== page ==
Fairview Baptist Church
2040 Main Street WW - Ashland, Kentucky 41102
"Where Everybody Is Somebody and Jesus is Lord"

 

Sunday School Archives
The lessons below are for the current month

Week 1

Week 2

Week 3

Week 4

Week5

To send an email regarding the Lesson Study Guide follow the link below:

Email Link: baileysadlerlesson@hotmail.com


This Sunday School Study Guide is provided free of cost for personal study and as an aid for Sunday School teachers.  It contains copyright material and may not be reproduced in any form for sale, without permission from the copyright holders.

 


 

 

Bailey Sadler Class

SUNDAY SCHOOL LESSON STUDY GUIDE – 2015

 

Study Theme: Be Strong & Courageous:

What This Study Is About:

Week of:

Lesson Title:

This week’s study is focused on how we (believers) are to deal with failure and how God can help us to move beyond failure and refocus on God’s future plan for us.

 

 

June 7

Accept Your Leadership Role

 

June 14

Be Confident in God’s Power

 

June 21

Stick to God’s Plan

X

June 28

Move Beyond Failure

 

July 5

Work Through Conflict

 

July 12

Call Others to Step Forward

 

LIFE IMPACT:

Leaders confront failure, deal with it, and move forward.

FOCAL PASSAGE:

Joshua 7:13-15,19-21,25-26; 8:1

LESSON OUTLINE:

I.    

II.

III.  

Identify The Cause of Failure (Josh. 7:13-15)

Admit/Confess Sins That Led To Failure (Josh. 7:19-21)

Deal With Failure & Refocus On God’s Plan (Josh 7:25-26; 8:1)

THE SETTING: Joshua 7:13-15,19-21,25-26; 8:1

The Israelites had effortlessly defeated the city of Jericho.  They apparently had followed God’s instructions carefully, and the city wall fell down.  When they attacked the next town, Ai, they lost!  Joshua had sent spies to Ai, and the spies confidently announced that only a small group of soldiers would be needed to take Ai.  (For a map of Israel’s three campaigns—Central, Southern, and Northern—during the conquest of Canaan at end of this guide.)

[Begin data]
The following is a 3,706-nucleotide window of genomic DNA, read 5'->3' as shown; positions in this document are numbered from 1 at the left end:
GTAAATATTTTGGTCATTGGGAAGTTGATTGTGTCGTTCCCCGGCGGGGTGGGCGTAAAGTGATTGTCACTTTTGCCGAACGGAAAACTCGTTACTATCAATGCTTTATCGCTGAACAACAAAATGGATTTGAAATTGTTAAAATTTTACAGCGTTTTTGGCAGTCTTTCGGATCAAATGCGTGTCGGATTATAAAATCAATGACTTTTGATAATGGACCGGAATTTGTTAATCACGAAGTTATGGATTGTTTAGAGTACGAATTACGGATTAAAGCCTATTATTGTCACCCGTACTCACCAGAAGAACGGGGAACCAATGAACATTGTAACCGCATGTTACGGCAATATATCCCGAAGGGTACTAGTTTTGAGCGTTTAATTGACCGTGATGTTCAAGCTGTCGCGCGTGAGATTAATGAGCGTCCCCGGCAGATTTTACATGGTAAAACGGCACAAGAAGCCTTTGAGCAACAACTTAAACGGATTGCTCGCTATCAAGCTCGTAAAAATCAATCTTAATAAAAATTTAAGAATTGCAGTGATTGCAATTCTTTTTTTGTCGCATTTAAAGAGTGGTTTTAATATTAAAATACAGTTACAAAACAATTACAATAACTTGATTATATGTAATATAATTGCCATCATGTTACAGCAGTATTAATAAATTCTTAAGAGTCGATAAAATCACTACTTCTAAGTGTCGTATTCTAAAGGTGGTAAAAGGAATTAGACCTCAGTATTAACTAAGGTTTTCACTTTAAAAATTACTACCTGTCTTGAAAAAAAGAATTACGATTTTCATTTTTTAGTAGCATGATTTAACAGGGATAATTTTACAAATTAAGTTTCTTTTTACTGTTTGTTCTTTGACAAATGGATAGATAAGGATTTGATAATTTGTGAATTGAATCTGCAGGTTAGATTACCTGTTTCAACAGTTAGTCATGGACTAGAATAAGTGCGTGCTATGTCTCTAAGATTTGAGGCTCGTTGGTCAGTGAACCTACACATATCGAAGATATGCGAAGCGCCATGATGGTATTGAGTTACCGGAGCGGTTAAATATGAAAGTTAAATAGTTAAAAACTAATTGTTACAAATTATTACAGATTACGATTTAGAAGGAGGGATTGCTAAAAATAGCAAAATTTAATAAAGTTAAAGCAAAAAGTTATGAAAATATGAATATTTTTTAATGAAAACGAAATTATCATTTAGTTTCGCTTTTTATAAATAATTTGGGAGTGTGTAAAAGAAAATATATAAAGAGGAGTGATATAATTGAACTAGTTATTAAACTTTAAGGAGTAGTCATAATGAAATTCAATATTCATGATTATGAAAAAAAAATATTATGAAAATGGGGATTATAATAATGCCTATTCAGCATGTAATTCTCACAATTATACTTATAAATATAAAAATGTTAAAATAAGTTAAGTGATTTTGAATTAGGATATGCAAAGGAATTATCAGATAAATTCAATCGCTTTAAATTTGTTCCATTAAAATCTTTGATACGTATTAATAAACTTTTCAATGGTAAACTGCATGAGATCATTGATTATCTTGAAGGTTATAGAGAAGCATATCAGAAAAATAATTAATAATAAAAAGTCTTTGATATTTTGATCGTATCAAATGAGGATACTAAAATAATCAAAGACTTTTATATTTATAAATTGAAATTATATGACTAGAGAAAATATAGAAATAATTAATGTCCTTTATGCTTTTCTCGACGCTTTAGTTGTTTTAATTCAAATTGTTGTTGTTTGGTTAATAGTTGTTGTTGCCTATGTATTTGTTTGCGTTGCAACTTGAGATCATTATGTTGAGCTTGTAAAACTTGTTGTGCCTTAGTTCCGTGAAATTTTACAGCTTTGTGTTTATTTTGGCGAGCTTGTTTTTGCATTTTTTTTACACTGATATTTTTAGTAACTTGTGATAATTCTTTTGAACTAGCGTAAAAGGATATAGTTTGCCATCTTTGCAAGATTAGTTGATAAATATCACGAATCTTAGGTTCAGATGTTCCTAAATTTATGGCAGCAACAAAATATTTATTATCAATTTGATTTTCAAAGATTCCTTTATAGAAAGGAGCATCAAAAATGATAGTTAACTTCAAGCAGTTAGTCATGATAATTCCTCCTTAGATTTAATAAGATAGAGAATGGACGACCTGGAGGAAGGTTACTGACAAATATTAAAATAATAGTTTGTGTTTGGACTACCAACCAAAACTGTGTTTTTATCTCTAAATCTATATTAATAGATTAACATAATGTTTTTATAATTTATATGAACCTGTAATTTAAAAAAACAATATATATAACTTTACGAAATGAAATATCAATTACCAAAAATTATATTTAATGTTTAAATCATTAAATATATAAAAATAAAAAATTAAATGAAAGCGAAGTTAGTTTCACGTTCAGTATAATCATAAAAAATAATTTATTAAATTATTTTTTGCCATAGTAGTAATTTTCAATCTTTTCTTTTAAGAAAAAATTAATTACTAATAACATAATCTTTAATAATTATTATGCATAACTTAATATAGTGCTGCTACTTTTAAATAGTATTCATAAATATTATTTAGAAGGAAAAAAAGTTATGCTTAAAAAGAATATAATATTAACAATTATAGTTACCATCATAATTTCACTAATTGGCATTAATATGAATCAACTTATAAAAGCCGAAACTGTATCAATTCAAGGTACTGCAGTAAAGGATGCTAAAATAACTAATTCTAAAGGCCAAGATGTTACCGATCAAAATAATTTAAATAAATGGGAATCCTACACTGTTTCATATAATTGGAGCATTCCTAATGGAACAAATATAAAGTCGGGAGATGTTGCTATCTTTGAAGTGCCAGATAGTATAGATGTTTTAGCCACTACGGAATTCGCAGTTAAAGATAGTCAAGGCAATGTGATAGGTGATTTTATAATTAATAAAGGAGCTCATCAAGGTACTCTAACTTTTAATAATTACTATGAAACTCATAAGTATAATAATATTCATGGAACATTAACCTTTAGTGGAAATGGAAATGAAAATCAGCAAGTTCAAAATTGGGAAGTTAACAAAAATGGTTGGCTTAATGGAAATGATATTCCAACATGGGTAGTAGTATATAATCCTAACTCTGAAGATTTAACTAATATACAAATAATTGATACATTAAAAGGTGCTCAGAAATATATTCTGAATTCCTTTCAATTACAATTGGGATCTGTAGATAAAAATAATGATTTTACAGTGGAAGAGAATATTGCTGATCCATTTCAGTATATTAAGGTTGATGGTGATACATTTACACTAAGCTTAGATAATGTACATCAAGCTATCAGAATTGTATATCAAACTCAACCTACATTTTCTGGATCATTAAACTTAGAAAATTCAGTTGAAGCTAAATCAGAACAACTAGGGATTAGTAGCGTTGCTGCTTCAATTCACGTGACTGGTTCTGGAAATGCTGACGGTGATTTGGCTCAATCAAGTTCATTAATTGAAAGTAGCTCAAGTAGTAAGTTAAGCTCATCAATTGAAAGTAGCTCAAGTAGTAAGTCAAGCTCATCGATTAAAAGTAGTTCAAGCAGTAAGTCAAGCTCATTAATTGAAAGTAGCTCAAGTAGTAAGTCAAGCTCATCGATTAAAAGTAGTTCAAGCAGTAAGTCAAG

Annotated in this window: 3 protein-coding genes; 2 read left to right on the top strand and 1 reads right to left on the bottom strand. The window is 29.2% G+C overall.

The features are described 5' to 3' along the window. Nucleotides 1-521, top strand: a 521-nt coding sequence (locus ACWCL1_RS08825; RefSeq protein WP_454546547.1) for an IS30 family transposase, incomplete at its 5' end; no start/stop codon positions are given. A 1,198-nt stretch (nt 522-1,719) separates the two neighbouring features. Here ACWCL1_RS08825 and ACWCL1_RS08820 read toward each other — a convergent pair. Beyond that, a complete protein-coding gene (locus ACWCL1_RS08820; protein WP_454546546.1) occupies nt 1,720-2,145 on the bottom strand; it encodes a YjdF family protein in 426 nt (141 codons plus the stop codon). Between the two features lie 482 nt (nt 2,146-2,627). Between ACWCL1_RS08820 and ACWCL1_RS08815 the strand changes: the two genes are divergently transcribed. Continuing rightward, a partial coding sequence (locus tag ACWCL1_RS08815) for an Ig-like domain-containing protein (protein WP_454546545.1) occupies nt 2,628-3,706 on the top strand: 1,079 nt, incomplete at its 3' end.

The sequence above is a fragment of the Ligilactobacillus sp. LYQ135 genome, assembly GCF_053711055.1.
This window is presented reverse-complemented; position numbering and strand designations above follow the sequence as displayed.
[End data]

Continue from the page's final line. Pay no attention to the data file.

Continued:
SOURCE: The Herschel Hobbs Commentary; Family Bible Study; by Robert J. Dean; LifeWay Christian Resources of the Southern Baptist Convention; 1 LifeWay Plaza, Nashville, TN

INTRODUCTION:

  Being people who influence others doesn’t mean we never make mistakes or sin.  Exercising leadership means from time to time we will have to confront failure, sometimes brought on by our or others’ sin.  Too many people rationalize or ignore sin, but the only real solution is to be open and deal decisively with it.  We see in the life of Joshua that he dealt decisively with a serious sin against God by one of the Israelites.  After it was admitted and dealt with, God used the people again.  We are not left in our failures. God forgives and calls us to move forward.

SOURCE: The Herschel Hobbs Commentary; Family Bible Study; by Robert J. Dean; LifeWay Christian Resources of the Southern Baptist Convention; 1 LifeWay Plaza, Nashville, TN.

I.

Identify The Cause of Failure (Josh. 7:13-15)

13 “Go and consecrate the people. Tell them to consecrate themselves for tomorrow, for this is what the Lord, the God of Israel, says: There are things that are set apart among you, Israel. You will not be able to stand against your enemies until you remove what is set apart. 14 In the morning you must present yourselves tribe by tribe. The tribe the Lord selects is to come forward clan by clan. The clan the Lord selects is to come forward family by family. The family the Lord selects is to come forward man by man. 15 The one who is caught with the things set apart must be burned, along with everything he has, because he has violated the Lord’s covenant and committed an outrage in Israel.”

 

 

 

 

 

 

 

1.   What are some ways our culture responds to failure today?

2.   What happened between the fall of Jericho ( Josh. 6.) and verse 13 above? (See Josh. 7:1-12.)